Carl Djerassi’s sumptuous foretaste of publishing’s mixed-media future, part 3 (extract)
As noted in part 1, in Four Jews on Parnassus, Carl Djerassi – through his invented conversation between four immortal German-speaking Jewish intellectuals and playful digital graphics (part 2) – justified his feeling that Paul Klee’s ‘Angelus Novus’ does not deserve its iconic status quite as much as some other picture in the painter’s angel series (about fifty works) might have done.
He offers his own graphic suggestion of an angel more expressive of Walter Benjamin’s idea of an angel of history with ‘wreckage upon wreckage’ piled at its feet, mouth open wide in horror.
His imaginary dialogue is often reminiscent of Tom Stoppard’s wiser, as opposed to merely clever, dramas.
Here are short extracts from that conversation – which nimbly avoids lecturing, as it introduces readers to Benjamin’s sad and beautiful metaphor for the story of mankind. German philosophers seem wonderfully preoccupied with winged beings. Think of Hegel’s conception of the owl of Minerva, flying only at dusk – to convey his idea of philosophy as inevitably retrospective – only capable of enlightening us about reality after we experience it: ‘When philosophy paints its grey in grey, then has a shape of life grown old. … The owl of Minerva spreads its wings only within the falling of the dusk.’
ARNOLD SCHOENBERG [addressing Walter Benjamin] : … “Angelus Novus” was the title of a literary journal you founded.
BENJAMIN: Indeed. (Draws quotation marks in the air.) “We are touching now on the ephemerality of this magazine, for it is the just price to be paid for promulgating genuine topicality.” That’s what I wrote in the prospectus. […] And why did I choose the title? Because Gerhard [Scholem], the Talmudic scholar –
SCHOLEM: Gershom the Talmudic scholar!
BENJAMIN: Because Gershom … steeped as he is in angelology … pointed out that, according to the Talmud, angels are created all the time … just to utter praise before God … and then to disappear into nothingness. One issue of the magazine after another.
SCHOENBERG: […] You wrote something else about the angel. … You both know what I am talking about (to Benjamin), your “Theses on the Philosophy of History.”
BENJAMIN: The ninth thesis. (He quotes.) “There is a painting by Klee called Angelus Novus. It shows an angel who seems about to move away from something he stares at. His eyes are wide, his mouth is open, his wings are spread. This is how the angel of history must look.”
SCHOENBERG: One moment. Now really look at him. It is true his eyes are wide and his mouth open, but what made you write, “This is how the angel of history must look?”
BENJAMIN: Please let me continue. I then wrote, “His face is turned toward the past. Where a chain of events appears before us, he sees only single catastrophe, which keeps piling wreckage upon wreckage and hurls it at his feet.”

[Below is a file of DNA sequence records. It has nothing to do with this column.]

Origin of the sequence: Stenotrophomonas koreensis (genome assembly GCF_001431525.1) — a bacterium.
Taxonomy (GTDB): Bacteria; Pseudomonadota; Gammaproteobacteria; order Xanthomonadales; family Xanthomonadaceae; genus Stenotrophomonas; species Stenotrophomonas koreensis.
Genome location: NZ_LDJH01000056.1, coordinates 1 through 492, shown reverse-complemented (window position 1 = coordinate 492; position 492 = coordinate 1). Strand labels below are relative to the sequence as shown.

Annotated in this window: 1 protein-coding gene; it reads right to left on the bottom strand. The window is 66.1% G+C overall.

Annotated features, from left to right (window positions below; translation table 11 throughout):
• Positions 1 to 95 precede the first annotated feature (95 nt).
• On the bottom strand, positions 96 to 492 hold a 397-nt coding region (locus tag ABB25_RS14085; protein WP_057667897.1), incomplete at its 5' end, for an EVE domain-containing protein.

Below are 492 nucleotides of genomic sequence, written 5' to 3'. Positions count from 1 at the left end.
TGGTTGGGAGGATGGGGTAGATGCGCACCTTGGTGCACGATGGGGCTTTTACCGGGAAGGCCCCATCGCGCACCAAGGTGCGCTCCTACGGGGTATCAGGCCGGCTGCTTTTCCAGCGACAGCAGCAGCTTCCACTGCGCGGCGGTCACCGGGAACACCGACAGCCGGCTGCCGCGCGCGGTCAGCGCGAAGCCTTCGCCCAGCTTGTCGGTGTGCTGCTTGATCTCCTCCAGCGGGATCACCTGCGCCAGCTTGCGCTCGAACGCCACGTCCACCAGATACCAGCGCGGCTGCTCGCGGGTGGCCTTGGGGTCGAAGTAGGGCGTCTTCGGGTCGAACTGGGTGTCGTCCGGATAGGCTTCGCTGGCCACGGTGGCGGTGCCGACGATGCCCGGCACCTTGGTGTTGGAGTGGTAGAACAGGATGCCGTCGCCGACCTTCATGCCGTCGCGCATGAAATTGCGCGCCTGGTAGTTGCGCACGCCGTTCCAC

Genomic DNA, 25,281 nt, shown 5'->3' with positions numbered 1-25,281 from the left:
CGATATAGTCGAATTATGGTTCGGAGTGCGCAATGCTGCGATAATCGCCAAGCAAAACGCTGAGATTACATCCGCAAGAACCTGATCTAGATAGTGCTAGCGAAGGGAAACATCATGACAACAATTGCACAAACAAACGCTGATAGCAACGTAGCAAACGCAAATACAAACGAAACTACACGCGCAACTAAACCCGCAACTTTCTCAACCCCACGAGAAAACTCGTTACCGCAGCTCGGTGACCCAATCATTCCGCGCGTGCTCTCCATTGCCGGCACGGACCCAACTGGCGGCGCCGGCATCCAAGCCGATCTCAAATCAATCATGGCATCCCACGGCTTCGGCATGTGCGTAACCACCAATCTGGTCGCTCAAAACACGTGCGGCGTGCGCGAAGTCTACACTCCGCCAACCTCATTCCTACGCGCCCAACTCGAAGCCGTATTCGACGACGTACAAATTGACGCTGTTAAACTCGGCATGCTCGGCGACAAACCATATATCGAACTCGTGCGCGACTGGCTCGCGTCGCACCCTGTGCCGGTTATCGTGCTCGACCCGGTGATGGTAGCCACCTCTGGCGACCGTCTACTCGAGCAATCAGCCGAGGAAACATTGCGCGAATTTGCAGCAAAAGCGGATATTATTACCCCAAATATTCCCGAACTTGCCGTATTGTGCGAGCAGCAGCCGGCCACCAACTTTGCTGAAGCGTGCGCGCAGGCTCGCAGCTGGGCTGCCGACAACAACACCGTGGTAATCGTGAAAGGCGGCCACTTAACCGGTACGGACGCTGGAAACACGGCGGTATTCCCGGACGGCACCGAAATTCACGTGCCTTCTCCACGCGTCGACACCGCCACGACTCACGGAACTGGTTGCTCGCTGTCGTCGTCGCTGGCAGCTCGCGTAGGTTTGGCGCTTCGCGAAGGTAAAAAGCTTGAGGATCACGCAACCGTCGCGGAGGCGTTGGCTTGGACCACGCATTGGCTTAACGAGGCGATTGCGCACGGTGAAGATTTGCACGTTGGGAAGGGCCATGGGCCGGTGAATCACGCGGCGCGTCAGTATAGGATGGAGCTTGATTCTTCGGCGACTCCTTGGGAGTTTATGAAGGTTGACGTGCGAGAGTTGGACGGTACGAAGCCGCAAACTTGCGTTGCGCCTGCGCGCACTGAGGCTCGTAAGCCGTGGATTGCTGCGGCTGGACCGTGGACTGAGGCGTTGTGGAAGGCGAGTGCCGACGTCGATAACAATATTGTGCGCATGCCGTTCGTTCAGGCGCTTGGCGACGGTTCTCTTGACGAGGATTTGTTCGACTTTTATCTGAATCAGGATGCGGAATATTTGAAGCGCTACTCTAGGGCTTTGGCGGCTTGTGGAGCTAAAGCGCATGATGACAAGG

SCHOENBERG: Okay … understood. But what do these words have to do with Klee’s image? I don’t see the angel’s face turned toward the past! I see no wreckage before his feet! And how are you going to convince me that his hapless Angelus sees a catastrophe? You may see one, but Klee’s Angelus?
BENJAMIN: (becoming irritated) You must simply let me finish quoting my own essay. “The angel would like to stay, awaken the dead, and make whole what has been smashed. But a storm has been blowing from Paradise and has got caught in his wings. It is so strong that the angel can no longer close them. This storm drives him irresistibly into the future to which his back is turned, while the pile of debris before him grows toward the sky. What we call progress is this storm.”
SCHOENBERG: And you see all that in this image? I don’t see any storm. I don’t think his wings are caught in it. … I don’t see him driven anywhere. I didn’t see any debris at his feet … and I certainly don’t see any rising toward the sky. I see an angel looking sideways timidly towards God, raising his wings to his praise –
BENJAMIN: That’s all?
SCHOENBERG: That’s all. Now I do not question the text of your “Theses on the Philosophy of History” … not even this rather emotional ninth one. All of us, including Klee, have passed through this type of history, but putting these words into the image of this Angelus? You needed a metaphoric illustration and because this is the only Klee you owned –
BENJAMIN: Not the only one.
SCHOENBERG: I forgot! Your wife had bought you Vorfuehrung des Wunders … […] Here … let me show you another angel … one I might call Angelus Benjaminianus …
BENJAMIN: Good God. I had never seen that one before!
SCHOENBERG: I was sure none of you had. But this one* does do justice to your labored interpretation. Notice how you say, “His eyes are wide … his wings are spread.” But these wings are really spread and come from another Angel by Klee, which he also created in 1920.
* ‘A Spirit Serves a Little Breakfast, Angel Brings What is Desired’.